[Coco] Linville's ramblings on assembly vs machine code

James Jones jejones3141 at gmail.com
Tue Jul 11 05:51:58 EDT 2017

In a multitasking environment, self-modifying code will cause random
failures without additional overhead to allow only one process to run it at
a time, and of course, code in ROM can't be self-modifying.

In vo-tech class I wrote some code for the RCA 301, an ancient discrete
transistor computer that did BCD arithmentic, with addressing modes so
impoverished that to do multi-digit multiplies *required* self-modifying
code to churn out the partial products just as you'd multiply on paper. One
of the goals of the 6809 was to make such tricks unnecessary; its designers
had running code in ROM as a design goal (see the three-part BYTE article).

On Mon, Jul 10, 2017 at 7:04 PM, Gene Heskett <gheskett at shentel.net> wrote:

> On Monday 10 July 2017 15:59:37 James Jones wrote:
> > That's what disassemblers are for, save for programs that do tricks
> > like modifying themselves.
> >
> I've seen quite a few disparaging remarks about self-modifying code pass
> by in this thread. Sloppy coding WILL bite you in the butt, so I got to
> tell you there is not a thing wrong with it if you have a good grip on
> what it is you are doing.  That code I wrote for the RCA 1802 had 6 or 7
> locations where the code was self modifying, otherwise I would have had
> to duplicate an identical string of 50+ bytes quite a few times.  The
> last thing that code did was to restore every modified location to the
> initial value.  It was dead stable, and I cannot recall there was ever
> an instance of miss-behavior after the first week it was in service.  It
> was out of service for a couple hours about a month later while I added
> a 6 volt gel-cell as a power outage UPS. The best one can say of it was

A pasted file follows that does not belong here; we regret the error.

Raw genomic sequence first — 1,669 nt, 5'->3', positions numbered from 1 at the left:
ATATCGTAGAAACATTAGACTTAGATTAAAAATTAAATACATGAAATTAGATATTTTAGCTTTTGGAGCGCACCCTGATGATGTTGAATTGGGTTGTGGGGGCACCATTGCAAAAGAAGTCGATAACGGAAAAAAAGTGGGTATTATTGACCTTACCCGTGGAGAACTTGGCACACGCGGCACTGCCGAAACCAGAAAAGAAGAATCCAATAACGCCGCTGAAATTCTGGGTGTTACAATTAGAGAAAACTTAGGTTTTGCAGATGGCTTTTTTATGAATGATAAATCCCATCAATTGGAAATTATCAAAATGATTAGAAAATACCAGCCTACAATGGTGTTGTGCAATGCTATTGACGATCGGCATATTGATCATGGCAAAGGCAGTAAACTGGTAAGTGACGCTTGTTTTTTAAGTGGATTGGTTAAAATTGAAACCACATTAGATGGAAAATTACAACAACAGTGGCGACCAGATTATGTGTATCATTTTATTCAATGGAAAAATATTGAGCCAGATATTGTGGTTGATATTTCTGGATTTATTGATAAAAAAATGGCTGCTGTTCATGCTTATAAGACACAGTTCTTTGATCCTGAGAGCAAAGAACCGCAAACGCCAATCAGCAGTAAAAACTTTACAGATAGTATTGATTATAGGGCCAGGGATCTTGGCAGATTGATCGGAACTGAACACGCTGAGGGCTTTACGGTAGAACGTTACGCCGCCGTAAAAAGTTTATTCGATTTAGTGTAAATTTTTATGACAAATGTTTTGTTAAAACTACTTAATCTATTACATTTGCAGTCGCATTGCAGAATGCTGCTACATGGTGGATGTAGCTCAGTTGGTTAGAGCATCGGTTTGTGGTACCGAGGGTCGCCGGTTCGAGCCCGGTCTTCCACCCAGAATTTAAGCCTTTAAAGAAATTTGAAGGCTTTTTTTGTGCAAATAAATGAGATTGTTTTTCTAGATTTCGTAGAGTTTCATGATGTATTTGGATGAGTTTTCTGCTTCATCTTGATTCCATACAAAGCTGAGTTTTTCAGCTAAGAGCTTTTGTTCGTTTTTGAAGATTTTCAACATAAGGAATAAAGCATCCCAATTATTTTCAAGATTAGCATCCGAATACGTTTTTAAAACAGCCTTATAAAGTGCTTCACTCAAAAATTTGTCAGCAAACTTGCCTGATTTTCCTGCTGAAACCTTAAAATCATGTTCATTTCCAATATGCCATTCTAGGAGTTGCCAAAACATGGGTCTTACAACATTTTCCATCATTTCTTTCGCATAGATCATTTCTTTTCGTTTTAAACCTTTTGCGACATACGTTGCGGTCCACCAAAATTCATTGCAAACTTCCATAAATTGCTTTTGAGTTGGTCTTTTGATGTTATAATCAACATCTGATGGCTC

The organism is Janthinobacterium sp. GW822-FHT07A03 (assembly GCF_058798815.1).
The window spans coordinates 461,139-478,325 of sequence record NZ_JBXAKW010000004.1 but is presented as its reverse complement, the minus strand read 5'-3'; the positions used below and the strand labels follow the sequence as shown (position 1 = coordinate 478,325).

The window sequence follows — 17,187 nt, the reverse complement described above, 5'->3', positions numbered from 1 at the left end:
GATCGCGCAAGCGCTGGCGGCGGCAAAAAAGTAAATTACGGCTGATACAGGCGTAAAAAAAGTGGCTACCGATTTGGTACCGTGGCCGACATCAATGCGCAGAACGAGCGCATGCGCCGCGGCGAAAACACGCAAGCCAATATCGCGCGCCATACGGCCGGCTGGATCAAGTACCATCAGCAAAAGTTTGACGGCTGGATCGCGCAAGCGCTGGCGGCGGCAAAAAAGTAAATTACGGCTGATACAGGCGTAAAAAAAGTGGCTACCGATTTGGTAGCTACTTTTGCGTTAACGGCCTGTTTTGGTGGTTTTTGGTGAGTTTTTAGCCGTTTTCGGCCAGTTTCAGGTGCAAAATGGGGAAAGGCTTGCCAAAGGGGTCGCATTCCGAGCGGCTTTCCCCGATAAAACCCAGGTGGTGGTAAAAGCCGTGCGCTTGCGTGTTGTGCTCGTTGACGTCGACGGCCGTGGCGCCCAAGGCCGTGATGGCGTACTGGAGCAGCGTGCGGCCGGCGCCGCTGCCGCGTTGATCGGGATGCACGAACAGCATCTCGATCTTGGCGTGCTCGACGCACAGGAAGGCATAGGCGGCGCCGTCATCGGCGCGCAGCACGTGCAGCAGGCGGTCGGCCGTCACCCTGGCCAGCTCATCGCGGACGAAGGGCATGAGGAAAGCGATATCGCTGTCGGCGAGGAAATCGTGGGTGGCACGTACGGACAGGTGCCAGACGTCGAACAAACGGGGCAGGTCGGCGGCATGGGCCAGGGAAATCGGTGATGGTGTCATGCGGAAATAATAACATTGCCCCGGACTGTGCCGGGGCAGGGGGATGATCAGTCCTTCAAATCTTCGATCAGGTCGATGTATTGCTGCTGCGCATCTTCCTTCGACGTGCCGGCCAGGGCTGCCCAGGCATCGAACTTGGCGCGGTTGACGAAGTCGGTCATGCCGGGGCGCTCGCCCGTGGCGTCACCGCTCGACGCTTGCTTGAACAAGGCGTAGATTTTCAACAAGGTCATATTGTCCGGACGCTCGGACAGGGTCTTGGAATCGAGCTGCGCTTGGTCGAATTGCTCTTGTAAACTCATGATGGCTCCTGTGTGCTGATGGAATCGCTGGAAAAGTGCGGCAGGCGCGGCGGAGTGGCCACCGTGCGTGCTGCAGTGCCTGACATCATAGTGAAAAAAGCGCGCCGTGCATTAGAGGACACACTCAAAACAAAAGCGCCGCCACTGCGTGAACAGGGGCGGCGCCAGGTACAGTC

> that it "Just Worked", for 17 years that I  know of.  That was what I
> intended for it to do, Just Work.
> > Were I teaching assembly language, I'd show the instruction formats,
> > and then go into particular instructions as needed. Are you wondering
> > whether the order of registers in the push/pull instructions makes a
> > difference? Write assembly language that has them in different orders,
> > and see whether the generated bytes for the two instructions as shown
> > in the listing are the same. (If memory serves, they are.) About
> > span-dependent instructions, I'd point out the different encodings and
> > point interested students at the relevant paper from CACM back in the
> > 70s, (The general problem is NP-complete, but there's an efficient
> > algorithm that works for a family of displacements that includes all
> > but the most pathological examples, and a good assembler ought to
> > implement it.)
> >
> > James
> >
> > On Mon, Jul 10, 2017 at 12:38 PM, CoCo Demus <retrocanada76 at gmail.com>
> >
> > wrote:
> > > Machine language is mandatory when you are debugging or
> > > disassembling code
> Cheers, Gene Heskett
> --
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